### Chapter at a Glance

**1. Integration** – The process of finding the function f (x) whose differential coefficient w.r.t. ‘x’, denoted by f (x) is given, is called the integration of f(x) w.r.t. x and is written as

Thus, integration is an inverse process of differentiation hence integration is anti of differentiation

**Integration by using standard formulae –**

**2. Integration by Substitution**

**Integrals of some particular functions**

We then equate the coefficient of x & constant terms to find A & B and hence the integral is reduced to one of the known forms

**3. Partial Integration**

The rational functions which we shall consider here for integration purposes will be those whose denominators can be factorised into linear and quadratic factors.

The following table indicates the types of simpler partial fractions that are to be associated with various kind of rational functions.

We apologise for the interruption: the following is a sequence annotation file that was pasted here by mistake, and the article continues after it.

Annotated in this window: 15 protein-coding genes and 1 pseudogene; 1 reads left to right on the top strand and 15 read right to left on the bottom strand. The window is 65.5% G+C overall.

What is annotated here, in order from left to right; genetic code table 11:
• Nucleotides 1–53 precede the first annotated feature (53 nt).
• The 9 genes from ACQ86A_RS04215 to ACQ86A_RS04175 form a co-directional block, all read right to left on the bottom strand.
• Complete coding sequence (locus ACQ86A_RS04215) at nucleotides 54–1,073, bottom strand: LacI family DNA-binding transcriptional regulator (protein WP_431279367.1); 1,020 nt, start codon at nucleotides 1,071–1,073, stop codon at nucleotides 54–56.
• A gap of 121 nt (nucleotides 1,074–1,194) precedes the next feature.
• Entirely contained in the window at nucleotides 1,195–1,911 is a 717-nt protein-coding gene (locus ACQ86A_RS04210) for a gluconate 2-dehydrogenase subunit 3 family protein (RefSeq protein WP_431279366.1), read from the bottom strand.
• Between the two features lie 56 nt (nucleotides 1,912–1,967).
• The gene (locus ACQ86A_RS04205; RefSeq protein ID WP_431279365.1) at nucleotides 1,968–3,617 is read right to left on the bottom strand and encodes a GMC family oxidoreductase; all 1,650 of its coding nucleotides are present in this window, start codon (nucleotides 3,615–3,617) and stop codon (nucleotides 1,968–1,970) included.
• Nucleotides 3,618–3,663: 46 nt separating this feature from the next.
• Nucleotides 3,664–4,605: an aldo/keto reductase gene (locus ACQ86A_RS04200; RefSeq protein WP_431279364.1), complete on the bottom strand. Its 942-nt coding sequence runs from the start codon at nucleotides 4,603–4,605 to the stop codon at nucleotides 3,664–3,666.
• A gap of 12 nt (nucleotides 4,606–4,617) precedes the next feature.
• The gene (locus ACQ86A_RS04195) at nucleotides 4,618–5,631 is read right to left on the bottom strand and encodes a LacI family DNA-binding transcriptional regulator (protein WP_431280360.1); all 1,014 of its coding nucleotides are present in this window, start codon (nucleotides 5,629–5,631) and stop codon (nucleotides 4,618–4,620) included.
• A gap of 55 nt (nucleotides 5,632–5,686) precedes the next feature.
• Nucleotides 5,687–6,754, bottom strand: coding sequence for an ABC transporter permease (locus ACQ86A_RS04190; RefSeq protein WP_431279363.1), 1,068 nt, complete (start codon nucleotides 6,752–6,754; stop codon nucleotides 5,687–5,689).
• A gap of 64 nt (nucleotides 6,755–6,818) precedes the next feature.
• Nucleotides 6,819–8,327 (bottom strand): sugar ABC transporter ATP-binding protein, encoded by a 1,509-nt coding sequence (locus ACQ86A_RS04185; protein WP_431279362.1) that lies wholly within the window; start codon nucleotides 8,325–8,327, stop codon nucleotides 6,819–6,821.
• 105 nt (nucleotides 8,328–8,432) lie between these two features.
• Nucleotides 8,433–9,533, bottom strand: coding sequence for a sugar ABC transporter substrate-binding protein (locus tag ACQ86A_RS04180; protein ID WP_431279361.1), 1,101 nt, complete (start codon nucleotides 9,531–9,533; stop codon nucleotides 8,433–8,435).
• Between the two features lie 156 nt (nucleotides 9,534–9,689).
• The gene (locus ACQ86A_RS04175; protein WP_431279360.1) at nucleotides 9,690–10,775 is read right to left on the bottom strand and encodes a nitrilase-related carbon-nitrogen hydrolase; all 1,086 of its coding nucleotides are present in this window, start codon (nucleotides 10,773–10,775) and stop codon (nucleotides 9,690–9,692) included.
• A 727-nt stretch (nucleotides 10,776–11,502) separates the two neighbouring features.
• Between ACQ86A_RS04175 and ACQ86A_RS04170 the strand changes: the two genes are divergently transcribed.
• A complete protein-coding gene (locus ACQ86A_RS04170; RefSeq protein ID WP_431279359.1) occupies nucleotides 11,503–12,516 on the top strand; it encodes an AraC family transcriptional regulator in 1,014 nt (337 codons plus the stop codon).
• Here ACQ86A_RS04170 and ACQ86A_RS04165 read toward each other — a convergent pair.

**4. Integration by parts**

i.e., the integral of the product of two functions = (first function) × (Integral of the second function – Integral of {(differential of first function) × (Integral of second function)}This formula is called integration by parts

**Note: **

**(ii)** If both the functions are trigonometrical, then take that function as the second whose integral is simpler.

**(iii)** If both the functions are algebraic then take that function as first whose differentiation is simpler.

**5. Important Result**

**6. Definite Integral**– The definite integral of f (x) between the limits a to b i.e.

**7. Definite Integral as the limit of a sum.**

**8. General Properties of Definite Integrals –**

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